Discovering Felix Gonzalez-Torres
It was in the late 1990s when I discovered the work of Felix Gonzalez-Torres. The retrospective had ended three years earlier and I realised seeing his work would be a challenge. So I began with The Rosen Gallery, which has represented the artist since 1990. I went to the first exhibition after Gonzalez-Torres’s death in 1996. The Rosen Gallery was my first experience at NYC art gallery and it was memorable. Last month I came across an old catalogue and couldn’t help but think of the knowledgable staff who gave a teenage girl an informal tour, maybe that’s why my interest in Felix Gonzalez-Torres endures.
The Rosen Gallery currently has an exhibition of Felix Gonzalez-Torres’s work, it’s part of a simultaneous exhibition that is taking place in NYC, Milan, and London. The exhibition opens at Hauser & Wirth on 27 May 2016 and on 20 May 2016 at Massimo De Carlo in Milan.
One of my favourite installations is Untitled (Last Light), this minimalist piece consists of dim string lights in a cold gallery space. It’s a powerful installation. There are a series of photographs depicting a bed of flowers, Untitled (Alice B. Toklas and Gertrude Stein’s Grave, Paris), this piece seemed personal. I’m not sure if the couple’s relationship impacted Gonzalez-Torres or what he was trying to create, but these images evoke sadness. Perhaps we’re meant to be content knowing the couple has reunited in death; the themes of love and loss are still there, but Gonzalez-Torres manages to remind us how fleeting it can be.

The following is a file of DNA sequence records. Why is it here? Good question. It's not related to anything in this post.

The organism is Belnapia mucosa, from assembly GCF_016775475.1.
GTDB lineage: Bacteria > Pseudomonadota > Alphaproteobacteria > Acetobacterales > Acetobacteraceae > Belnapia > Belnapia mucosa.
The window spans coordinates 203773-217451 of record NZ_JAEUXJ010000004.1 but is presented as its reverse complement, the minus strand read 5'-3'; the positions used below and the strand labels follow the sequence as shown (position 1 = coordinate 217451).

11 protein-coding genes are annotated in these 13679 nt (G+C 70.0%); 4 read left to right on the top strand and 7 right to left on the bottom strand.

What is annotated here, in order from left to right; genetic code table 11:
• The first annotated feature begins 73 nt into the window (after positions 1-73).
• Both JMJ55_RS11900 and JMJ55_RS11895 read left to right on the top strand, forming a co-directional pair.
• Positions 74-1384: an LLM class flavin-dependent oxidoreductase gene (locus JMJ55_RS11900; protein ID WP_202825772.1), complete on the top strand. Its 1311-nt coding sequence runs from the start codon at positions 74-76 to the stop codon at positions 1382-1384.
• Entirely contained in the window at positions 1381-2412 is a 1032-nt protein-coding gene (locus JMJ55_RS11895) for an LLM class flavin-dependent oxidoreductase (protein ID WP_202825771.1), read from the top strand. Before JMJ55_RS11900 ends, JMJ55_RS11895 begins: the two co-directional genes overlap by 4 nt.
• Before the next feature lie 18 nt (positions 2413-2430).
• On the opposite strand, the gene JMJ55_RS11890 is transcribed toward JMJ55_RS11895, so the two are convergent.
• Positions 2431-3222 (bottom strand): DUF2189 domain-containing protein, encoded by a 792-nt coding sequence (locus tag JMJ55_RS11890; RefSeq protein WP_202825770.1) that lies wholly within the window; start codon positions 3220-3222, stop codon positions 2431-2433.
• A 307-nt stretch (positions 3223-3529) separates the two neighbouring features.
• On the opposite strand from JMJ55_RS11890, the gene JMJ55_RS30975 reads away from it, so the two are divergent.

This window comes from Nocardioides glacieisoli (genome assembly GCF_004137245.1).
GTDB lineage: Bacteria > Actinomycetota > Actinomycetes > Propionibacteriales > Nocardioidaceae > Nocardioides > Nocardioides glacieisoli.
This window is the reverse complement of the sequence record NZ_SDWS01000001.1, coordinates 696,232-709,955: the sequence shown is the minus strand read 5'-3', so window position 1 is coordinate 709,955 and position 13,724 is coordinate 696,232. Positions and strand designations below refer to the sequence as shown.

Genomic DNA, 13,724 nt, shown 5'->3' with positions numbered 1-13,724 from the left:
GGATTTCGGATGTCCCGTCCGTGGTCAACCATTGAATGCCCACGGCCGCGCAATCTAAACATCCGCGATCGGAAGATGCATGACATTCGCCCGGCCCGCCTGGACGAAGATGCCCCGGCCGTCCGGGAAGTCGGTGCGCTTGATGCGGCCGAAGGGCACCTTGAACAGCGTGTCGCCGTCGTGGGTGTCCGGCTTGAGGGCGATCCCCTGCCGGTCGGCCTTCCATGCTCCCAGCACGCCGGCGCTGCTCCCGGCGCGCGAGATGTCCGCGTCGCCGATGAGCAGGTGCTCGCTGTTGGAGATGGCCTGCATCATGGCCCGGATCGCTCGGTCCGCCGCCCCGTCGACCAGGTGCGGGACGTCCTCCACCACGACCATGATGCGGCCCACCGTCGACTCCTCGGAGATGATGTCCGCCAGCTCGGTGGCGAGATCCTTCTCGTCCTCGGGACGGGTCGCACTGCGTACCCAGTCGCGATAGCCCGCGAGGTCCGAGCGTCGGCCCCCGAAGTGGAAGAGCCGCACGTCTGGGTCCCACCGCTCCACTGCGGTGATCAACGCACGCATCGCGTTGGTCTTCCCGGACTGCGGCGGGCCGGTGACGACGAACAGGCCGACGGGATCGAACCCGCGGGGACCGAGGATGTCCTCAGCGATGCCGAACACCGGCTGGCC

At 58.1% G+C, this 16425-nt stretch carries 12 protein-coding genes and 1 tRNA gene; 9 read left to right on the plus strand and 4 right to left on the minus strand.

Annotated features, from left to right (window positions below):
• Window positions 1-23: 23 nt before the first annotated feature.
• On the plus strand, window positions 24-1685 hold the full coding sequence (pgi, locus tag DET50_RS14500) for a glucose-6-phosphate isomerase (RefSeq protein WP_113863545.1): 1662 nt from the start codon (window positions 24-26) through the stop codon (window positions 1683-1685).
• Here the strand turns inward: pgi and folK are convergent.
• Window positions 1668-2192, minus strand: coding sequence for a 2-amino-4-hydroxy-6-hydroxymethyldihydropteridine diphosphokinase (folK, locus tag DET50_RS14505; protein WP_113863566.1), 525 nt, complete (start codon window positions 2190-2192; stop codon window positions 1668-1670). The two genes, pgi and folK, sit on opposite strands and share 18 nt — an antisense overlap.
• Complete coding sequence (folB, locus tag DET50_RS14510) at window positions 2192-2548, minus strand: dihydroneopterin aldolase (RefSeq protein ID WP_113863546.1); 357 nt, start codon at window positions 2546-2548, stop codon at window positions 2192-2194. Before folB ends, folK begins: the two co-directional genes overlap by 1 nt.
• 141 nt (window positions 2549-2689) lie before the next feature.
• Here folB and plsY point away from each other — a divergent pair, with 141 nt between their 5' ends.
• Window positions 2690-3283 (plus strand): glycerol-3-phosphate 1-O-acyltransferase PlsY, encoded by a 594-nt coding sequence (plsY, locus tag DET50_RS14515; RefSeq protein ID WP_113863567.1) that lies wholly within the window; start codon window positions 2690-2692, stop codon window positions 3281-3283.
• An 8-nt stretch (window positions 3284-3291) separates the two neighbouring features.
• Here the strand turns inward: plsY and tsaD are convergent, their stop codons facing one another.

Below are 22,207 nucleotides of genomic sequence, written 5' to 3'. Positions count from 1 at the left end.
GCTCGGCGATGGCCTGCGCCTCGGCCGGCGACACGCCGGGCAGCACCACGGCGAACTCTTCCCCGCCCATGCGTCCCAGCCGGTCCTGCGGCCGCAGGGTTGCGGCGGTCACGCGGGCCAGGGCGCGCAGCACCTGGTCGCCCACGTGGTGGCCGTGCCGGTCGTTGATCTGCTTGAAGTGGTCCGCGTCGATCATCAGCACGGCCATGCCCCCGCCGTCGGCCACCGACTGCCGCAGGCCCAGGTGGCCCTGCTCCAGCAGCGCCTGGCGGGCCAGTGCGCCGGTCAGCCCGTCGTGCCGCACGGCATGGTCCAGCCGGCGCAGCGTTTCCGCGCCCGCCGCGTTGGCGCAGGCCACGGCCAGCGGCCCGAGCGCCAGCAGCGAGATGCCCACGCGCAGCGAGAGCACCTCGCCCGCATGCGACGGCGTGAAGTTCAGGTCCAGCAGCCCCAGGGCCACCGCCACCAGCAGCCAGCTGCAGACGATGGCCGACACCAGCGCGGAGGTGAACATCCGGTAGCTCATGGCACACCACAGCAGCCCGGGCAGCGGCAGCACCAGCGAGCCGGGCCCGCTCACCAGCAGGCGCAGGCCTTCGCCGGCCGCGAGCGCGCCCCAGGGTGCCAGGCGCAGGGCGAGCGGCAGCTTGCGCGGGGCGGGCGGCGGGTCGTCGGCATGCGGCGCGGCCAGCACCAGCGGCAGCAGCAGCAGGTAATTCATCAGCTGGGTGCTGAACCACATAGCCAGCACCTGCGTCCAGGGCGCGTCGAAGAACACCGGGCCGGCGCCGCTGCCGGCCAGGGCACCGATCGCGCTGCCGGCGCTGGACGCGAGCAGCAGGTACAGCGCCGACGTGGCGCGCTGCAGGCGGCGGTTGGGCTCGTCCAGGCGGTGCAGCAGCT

“Above all else, it is about leaving a mark that I existed: I was here. I was hungry. I was defeated. I was happy. I was sad. I was in love. I was afraid. I was hopeful. I had an idea and I had a good purpose and that’s why I made works of art.”
I’ve often wished that I had learned more about Gonzalez-Torres, the Oscar Wilde piece (rewritten fragments from Salome: A Tragedy in One Act), and Untitled, the 1991 billboard of an empty bed. I knew there were themes of loss and perhaps, rebirth in his work. He lost his partner, Ross, to AIDS related complications. I know that impacted his art. There weren’t an abundance of interviews available. A few years later, I ended up searching old art and literary magazines in the college library. There are a couple of interviews: one published in 1995 from ArtPress and another in a 1993 issue of BOMB Magazine. I wanted to know more…I still do.
Gonzalez-Torres’s editor, Julie Ault has compiled critical essays as well as the artist’s personal correspondence and lecture notes that will be published 22 November 2016. You can find more information here.
If you can visit one of these exhibits, you won’t be disappointed. Gonzalez-Torres’s art will leave an imprint on your soul.
P.S. I’ve just started reading Deborah Levy’s Hot Milk and that prose is breathtaking. I’ll write more about it soon.